1. “Ugh. Just because most people are more interested in celebrity skin than the activities of our government and business communities is no excuse for responsible citizens to ignore this stuff”
        Agreed. BPS did at least note at the end of the presentation that the American people had to decide what to do.

  14. Former Nazi scientists and engineers played a prominent role in the American space program. I wonder if the CIA has hired some former Stasi agents.

    1. Among the the recipients of project paper clip, many of the nazis were part of the foundation of the intelligence community. Their mk programs was their legacy

      1. Eventually, these Antifa guys are gonna pepper spray or pipe bash somebody at a Midwest event where it is legal to carry guns, and one (or more) of them will get killed. What happens after that? I bet they are hoping for it, and I bet their handlers have a plan.

        1. Holy hell. Thanks for the link. Going into content analysis mode…

        2. Jesus! The mind that could write this stuff– especially the love letter to the vile antihumanist Jiang Qing– frightens me. Inflexible, destructive, solipsistic, eternally-self-justified, minds. There is no cure for that kind of mental atrophy. Like being dead, and on autopilot.

      2. reminds me of “the 300” — should all dress the same – shield wall etc…
        but not me…I’m hiding at home – watching the show

    1. fucking awesome
      these guys could cure cancer – if they weren’t having so much fun
      tracking sun/airplanes etc in background …

  15. I had long suspected it was Trump’s allies or rather Hillary Clinton’s enemies in the deep state (NSA, FBI, CIA, etc) that were doing the leaks. Their evidence of finding Russian malware struck me as nonsense and ‘so what?’ Back in the early 1990s I knew a guy who would collect computer viruses. Not sure what he did with them but I can only guess. I am sure the practice of collecting viruses and malware to understand them and use them is well developed now. Just because a Russian wrote it doesn’t mean a Russian was using that copy let alone the Russian government.
    There’s an ideological war going on in the deep state best that some authors can tell and I am tending to agree with them. On side are the forces that gave us GWB, BHO, and HRC and on the other a side that saw or sees Trump as a way to reverse the disastrous course.
    Another telling piece of vault seven was the CIA above the president. Well consider this old article:
    Also consider what Jesse Ventura said when he was elected governor of MN:
    Now of course it is Ventura so we don’t know how much to believe but apparently that a meeting occurred is confirmed.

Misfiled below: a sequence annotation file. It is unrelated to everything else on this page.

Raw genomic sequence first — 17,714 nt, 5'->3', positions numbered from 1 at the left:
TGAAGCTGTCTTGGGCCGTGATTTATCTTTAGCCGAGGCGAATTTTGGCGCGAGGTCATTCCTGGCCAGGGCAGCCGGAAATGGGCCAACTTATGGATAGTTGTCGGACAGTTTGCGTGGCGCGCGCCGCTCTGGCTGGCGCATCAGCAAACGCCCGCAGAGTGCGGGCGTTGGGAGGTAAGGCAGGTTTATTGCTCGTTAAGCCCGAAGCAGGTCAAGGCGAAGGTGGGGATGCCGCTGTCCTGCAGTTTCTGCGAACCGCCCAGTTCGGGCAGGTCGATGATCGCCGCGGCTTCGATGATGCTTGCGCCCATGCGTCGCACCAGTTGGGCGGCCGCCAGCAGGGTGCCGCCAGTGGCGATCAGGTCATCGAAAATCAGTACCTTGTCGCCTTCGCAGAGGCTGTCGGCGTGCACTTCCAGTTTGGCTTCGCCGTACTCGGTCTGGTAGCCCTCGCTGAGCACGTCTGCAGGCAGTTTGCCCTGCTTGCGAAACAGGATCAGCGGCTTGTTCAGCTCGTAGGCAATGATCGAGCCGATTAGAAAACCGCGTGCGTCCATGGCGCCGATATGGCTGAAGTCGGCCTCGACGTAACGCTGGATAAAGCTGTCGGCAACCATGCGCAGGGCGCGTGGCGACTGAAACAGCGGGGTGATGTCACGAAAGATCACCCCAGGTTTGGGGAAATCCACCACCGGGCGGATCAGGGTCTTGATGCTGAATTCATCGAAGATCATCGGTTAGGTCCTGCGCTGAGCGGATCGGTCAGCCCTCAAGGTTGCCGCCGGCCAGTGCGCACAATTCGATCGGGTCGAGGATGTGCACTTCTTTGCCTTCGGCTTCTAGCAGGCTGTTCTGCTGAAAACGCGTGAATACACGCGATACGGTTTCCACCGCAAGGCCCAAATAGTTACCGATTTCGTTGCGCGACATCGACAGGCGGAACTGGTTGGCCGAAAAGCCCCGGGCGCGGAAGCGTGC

16. Has anybody seen the Snowden movie ? I usuall avoid movie versions of such events as I do not want Hollywood to shape my view. But this movie sounds interesting according to a buddy of mine.

  17. Hi Anne. Thanks for the tip. If you really look like your avatar, you could make considerably more than $97 an hour. The work isn’t exactly sedentary in nature but as long as you’re not camera-shy, you should go far.

  18. Right now they’re mostly just watching. What will they be doing in ten years when a “liberal” President outlaws “racism” and “Islamophobia” by executive order and a complicit judiciary decides not to strike it down.

  19. Umm, disagree David. I know people in several countries bordering Russia and within Russia herself through work. Vladimir Putin may, or may not, have directly ordered the hacking (he likely did since it happened) but it is not unusual. There are people in border countries who do not communicate sensitive information electronically anymore. They KNOW better than to assume that Russia (much less the USA) is not able to rifle through their electronic messages.
    Putin has used this tactic before, and when the West didn’t give a shit, and more directly through “affiliated” groups in other Baltic countries. Hell, I’m one step away from saying (due to my friends living in Belarus, Ukraine, et al.) that not only should we “sell” (at a severe discount) arms to them, but allow some troops to be near the conflict zones so when Vladimir’s little paper separatists attack they have to go through them and possibly start WWIII.
    Putin only recognizes strength, so hopefully President Trump will wake up and realize that the rest of us were right and support the Baltic Christians against heathen Russian aggression like he should in the name of God.
    God bless you all, and prepare for WWIII because Vladimir appears intent on provoking such a war.

  20. What is more important and that has come out long ago in leaks and regular disclosures is how antiAmerican the CIA is. Willing to murder manipulate torture poison its own people. I prefer Putin over these scumbags.

  21. Thank god people are waking up to who the deep state is and what they are doing to us. In general they have no repect for the common man. The CIA had tortured killed and experimented on innocent Americans. Many are traitors to the country they claim to defend.